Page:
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The End of Arrogance: America in the Global Competition of Ideas

Prof Bruce W.Jentleson, Prof Steven Weber, Dr Nicholas Kitchen (chair)
09 February 2011, 6.30pm, Room B212


End of Arrogance book coverFree-market capitalism, hegemony, Western culture, peace, and democracy — the ideas that shaped world politics in the twentieth century and underpinned American foreign policy — have lost a good deal of their strength. Authority is now more contested and power more diffuse. Hegemony (benign or otherwise) is no longer a choice, not for the United States, for China, or for anyone else.

Steven Weber and Bruce Jentleson are not declinists, but they argue that the United States must take a different stance toward the rest of the world in the twenty-first century. Now that we can’t dominate others, we must rely on strategy, making trade-offs and focusing our efforts. And they do not mean military strategy, such as “the global war on terror.” Rather, we must compete in the global marketplace of ideas—with state-directed capitalism, with charismatic authoritarian leaders, with jihadism. In politics, ideas and influence are now critical currency. At the core of our efforts must be a new conception of the world order based on mutuality, and of a just society that inspires and embraces people around the world.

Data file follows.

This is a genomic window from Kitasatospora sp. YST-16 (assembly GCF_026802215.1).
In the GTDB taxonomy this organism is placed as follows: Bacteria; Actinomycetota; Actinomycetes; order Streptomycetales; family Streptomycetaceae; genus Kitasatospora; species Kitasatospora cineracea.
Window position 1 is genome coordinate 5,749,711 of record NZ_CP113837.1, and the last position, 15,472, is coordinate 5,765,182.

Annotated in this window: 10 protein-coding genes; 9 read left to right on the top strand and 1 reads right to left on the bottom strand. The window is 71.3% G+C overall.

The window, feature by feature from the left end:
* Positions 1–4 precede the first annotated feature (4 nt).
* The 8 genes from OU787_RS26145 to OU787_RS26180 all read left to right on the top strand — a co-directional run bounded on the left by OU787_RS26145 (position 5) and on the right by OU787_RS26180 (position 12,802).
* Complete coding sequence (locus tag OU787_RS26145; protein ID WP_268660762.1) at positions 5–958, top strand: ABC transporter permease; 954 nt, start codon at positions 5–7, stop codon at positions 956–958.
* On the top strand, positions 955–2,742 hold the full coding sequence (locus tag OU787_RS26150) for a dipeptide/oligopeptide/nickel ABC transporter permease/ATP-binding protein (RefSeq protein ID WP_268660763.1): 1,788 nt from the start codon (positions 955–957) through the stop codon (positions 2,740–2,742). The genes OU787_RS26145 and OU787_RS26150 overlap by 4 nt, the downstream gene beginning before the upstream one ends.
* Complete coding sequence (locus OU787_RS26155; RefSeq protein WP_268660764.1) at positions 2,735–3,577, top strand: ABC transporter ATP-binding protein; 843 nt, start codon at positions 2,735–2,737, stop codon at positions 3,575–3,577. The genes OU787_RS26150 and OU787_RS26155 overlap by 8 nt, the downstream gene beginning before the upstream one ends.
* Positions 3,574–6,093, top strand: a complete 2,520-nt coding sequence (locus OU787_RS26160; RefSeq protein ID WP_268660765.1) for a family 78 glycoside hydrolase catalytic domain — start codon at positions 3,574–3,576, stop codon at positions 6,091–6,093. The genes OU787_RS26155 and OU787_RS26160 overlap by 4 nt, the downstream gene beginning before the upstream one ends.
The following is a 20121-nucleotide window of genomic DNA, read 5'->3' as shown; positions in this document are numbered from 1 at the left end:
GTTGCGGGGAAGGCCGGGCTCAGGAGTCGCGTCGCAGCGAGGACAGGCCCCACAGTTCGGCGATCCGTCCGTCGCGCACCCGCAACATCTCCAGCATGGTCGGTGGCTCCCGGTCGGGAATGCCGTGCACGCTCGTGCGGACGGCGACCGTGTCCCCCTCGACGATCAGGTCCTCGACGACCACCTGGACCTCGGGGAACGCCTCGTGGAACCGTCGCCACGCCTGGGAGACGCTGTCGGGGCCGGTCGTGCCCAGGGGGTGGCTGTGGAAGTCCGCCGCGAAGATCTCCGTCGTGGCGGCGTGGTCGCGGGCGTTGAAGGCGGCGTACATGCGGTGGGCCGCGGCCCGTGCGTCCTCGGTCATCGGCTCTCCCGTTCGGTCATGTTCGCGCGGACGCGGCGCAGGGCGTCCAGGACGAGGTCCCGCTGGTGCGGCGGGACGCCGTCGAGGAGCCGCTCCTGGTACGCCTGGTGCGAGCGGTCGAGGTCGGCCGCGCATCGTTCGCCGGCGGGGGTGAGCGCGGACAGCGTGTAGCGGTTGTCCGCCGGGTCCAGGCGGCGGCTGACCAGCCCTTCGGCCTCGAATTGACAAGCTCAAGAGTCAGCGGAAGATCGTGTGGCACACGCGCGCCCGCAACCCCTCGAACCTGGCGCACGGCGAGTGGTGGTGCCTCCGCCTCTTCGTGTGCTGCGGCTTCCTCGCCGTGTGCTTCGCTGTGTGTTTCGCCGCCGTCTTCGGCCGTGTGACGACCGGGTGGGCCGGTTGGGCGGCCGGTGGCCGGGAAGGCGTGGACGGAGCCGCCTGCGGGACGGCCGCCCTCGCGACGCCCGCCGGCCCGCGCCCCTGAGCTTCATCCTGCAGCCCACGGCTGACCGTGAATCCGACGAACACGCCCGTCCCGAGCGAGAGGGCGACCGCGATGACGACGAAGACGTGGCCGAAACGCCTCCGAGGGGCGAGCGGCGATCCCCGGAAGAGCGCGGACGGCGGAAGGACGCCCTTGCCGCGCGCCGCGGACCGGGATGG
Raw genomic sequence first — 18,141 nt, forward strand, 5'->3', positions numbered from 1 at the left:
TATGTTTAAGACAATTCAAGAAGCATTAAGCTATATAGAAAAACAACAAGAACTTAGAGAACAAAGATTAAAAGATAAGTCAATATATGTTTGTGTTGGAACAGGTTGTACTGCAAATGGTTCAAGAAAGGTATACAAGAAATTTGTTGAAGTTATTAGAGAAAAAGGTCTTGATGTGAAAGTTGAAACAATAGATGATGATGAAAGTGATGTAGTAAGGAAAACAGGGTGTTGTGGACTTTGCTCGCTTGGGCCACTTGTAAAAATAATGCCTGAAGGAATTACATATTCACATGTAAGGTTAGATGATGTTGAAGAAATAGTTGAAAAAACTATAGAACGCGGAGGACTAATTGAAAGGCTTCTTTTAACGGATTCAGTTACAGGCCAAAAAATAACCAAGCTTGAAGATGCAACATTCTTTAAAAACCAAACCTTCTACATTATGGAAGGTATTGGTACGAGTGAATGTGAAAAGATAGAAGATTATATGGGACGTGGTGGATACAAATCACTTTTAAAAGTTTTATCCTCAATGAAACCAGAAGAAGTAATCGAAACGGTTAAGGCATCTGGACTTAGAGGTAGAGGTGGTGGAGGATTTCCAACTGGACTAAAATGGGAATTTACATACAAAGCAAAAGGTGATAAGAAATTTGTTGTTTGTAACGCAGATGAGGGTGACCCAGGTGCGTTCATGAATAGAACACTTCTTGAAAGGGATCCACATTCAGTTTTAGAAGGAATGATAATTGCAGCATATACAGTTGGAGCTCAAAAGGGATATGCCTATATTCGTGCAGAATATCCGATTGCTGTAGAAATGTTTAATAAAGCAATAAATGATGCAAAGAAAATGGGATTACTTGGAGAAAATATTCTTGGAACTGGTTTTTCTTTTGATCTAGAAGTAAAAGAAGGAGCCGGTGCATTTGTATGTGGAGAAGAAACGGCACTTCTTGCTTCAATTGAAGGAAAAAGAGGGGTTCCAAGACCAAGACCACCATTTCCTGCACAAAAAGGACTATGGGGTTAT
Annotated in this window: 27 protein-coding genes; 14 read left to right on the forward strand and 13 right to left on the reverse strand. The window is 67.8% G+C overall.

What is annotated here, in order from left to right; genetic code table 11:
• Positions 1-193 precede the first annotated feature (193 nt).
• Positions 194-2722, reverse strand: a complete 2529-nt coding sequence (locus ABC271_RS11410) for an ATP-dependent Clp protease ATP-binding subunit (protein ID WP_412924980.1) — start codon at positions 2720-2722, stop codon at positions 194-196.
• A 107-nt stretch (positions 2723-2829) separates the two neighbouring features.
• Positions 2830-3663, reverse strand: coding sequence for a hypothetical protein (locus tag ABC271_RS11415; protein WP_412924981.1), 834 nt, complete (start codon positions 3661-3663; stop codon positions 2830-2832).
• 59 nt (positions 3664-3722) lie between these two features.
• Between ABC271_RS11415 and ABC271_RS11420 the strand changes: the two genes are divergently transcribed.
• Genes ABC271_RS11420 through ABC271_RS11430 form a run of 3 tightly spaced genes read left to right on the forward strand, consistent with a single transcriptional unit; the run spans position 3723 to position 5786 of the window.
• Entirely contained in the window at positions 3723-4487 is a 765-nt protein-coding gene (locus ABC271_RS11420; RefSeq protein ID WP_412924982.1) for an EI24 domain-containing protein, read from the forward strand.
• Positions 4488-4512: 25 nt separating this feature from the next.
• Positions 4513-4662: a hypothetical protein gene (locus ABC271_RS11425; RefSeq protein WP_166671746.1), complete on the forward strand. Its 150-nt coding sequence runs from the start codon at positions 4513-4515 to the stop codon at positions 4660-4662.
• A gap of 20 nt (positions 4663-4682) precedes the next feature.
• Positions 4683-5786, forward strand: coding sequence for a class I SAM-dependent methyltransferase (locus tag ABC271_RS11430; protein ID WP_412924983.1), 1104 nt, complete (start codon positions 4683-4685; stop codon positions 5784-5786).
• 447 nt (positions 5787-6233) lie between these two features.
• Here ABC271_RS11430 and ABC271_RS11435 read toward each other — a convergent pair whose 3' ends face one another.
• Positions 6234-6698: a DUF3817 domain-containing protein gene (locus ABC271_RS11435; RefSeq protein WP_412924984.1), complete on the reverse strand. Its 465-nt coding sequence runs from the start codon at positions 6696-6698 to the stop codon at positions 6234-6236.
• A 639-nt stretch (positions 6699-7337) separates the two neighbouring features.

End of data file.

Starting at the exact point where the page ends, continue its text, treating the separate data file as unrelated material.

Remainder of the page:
Speakers

Bruce W Jentleson

Bruce W. Jentleson| is Professor of Public Policy and Political Science at Duke University.

 
Steven Weber

Steven Weber |is Professor of Political Science and Information Science at the University of California, Berkeley.

 

Location

B212, 2nd Floor Columbia House, London School of Economics. 

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